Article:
What a breath of fresh air to have a whole novel focused on female characters! I am aware of the variety of novels out there that feature strong female voices, focus on entirely female cast but I have always had the feeling that there are more novels showcasing the male experience than the female. This is probably a big generalization and I am fully conscious that there are variety of issues that have influenced literary history but I just wanted to share my happiness at discovering a novel that was solely focused on women! Everyday, working-class female chatacters figuring out how to be women in our world and how to find themselves in a society that sometimes makes it really hard for a woman to get what she wants from life. Breasts and Eggs by Mieko Kawakami is exactly such a novel that is unapologetic when talking about gender expectations, double standards and what it is like to be a woman in our modern world, her focus falling on Tokyo and Osaka in Japan.
Breasts and Eggs is divided into two parts but follows the same three characters with the reader experiencing life through the voice of the narrator Natsu. In the first part of the novel the reader encounters not only Natsu but also her sister, Makiko, and her niece, Midoriko. This part is fast-paced and it is told over two evenings when Makiko and Midoriko come to visit Natsu in Tokyo. The purpose of this visit is for Makiko to get breast implants. The reader gets a glimpse into the complex relationship between grown-up siblings. Natsu cannot fathom the reasons behind Makiko’s obsession with her own breasts while in the background we have the young Midoriko going through a bodily torment of her own. Puberty has completely confused Midoriko as to her own body, identity and womanhood. At times comical and at times tragic this first part introduces us to women, ordinary women, and their troubles in relation to their bodies and the world around them.
Part two is more extensive and it primarily focuses on Natsu and her struggle to have a baby. Page after page we witness her indecision as to whether or not she wants one, the difficulties she faces as a single woman living in Japan and looking for a donor. We experience her inner turmoil as her body is changing and inevitably growing older. There is an array of background female characters who give us a full portrayal as to the many aspects of womanhood. Natsu’s friends are at different stages of their lives dealing with husbands, babies and careers in a myriad of ways showing us that there isn’t just one path to follow although society has programmed us to think otherwise. Natsu’s struggles with herself and her body will ring truth to many female readers as all these questions are bound to pop into our minds as we grow older. Part two is a slow deliberation that gives us a front row seat where we witness Natsu’s thought process, her angsts and fears and the prose is so vivid that is bound to move most readers.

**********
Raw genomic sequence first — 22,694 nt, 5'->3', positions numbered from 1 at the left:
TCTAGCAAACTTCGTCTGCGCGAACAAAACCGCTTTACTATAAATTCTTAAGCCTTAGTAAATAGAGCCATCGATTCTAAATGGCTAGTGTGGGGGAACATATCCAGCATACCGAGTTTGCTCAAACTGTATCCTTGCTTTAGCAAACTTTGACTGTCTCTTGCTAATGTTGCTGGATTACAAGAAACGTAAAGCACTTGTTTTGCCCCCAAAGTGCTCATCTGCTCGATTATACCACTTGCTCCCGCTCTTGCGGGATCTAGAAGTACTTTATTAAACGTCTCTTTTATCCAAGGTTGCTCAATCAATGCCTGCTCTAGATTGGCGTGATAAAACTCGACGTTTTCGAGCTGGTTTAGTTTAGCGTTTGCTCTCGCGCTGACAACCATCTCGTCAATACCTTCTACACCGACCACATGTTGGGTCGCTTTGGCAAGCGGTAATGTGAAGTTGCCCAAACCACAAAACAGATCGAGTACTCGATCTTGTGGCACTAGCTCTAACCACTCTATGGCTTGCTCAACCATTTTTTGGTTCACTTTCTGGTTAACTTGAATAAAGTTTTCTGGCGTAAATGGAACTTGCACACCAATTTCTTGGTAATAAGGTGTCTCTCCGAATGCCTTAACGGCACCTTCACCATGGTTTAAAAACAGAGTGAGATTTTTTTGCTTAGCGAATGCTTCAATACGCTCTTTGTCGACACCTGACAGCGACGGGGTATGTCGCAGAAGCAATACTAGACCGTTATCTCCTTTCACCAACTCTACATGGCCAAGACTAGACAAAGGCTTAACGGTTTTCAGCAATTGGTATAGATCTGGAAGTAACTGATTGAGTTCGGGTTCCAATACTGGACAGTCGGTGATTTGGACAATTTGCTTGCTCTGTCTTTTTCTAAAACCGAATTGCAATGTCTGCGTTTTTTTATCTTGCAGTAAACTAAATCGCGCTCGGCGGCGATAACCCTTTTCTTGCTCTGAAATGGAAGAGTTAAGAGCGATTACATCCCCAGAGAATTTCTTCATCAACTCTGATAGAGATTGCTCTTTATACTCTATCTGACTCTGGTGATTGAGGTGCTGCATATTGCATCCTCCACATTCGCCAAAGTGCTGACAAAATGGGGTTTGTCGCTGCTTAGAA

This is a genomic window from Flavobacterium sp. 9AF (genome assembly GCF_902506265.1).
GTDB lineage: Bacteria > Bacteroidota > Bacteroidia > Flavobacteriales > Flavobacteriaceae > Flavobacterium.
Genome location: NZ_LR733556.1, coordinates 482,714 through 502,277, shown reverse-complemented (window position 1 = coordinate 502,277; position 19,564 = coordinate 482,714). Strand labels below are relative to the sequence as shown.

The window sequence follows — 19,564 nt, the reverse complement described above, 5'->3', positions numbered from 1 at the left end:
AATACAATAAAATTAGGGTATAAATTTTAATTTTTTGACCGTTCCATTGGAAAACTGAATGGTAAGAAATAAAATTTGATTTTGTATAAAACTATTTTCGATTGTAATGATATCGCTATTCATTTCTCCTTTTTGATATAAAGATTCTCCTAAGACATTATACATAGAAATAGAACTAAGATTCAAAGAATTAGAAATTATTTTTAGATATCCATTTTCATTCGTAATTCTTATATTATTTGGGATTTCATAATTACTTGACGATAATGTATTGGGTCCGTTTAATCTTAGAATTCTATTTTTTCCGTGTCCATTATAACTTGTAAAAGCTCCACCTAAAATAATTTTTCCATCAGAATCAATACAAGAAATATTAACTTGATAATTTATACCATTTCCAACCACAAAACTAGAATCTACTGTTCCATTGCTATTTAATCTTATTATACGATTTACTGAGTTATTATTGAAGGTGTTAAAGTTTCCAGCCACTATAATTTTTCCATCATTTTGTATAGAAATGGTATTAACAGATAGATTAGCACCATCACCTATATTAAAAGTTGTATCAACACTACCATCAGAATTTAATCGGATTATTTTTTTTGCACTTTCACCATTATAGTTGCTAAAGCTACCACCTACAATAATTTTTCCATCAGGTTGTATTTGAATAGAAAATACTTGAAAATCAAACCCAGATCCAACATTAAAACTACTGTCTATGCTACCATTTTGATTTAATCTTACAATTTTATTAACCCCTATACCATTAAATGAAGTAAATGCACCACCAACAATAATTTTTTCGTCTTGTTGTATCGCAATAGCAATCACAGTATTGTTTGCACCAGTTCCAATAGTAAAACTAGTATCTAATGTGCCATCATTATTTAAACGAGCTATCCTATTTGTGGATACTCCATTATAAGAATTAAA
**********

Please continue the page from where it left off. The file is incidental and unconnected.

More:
These two short summaries don’t do the novel full justice. Kawakami’s book is complex and multi-layered asking us deep and profound questions about humanity, social rules, procreation and femininity. Her characters are grounded thus making it for the reader easy to relate and identify with. Although the novel is set in Japan where they have different laws in regards to artificial insemination and pregnancies, the questions Natsu asks herself are universal. Why do people have babies and how do they decide to do so? Is a single parent worse than a couple? Question after question the novel makes us think and it is an unapologetic piece of writing. The male and the female are painfully scrutinized on some pages of the novel painting the female experience in a new way. Breasts and Eggs also touches upon childhood and how it truly shapes us into the individuals we grow up to be. We see poverty, women struggling with life and it is both comical and tragic.
It is hard to capture the full scope of Breasts and Eggs. It is a novel that raises many issues and it is full of ruminations. Although the two parts are very different and do not gel that well together, I was surprised to find out that this did not bother me that much. However, I thought it is a real shame that it is a translated novel for we, the readers, have lost the idiosyncratic prose of Mieko Kawakami (she has written the novel in the Osaka dialect). At times it can be a hard novel to read especially if you have had a tough childhood. It is a novel that asks bold and important questions but does not give us a definite answer for there isn’t one.
Breasts and Eggs is out now, published by Europa Editions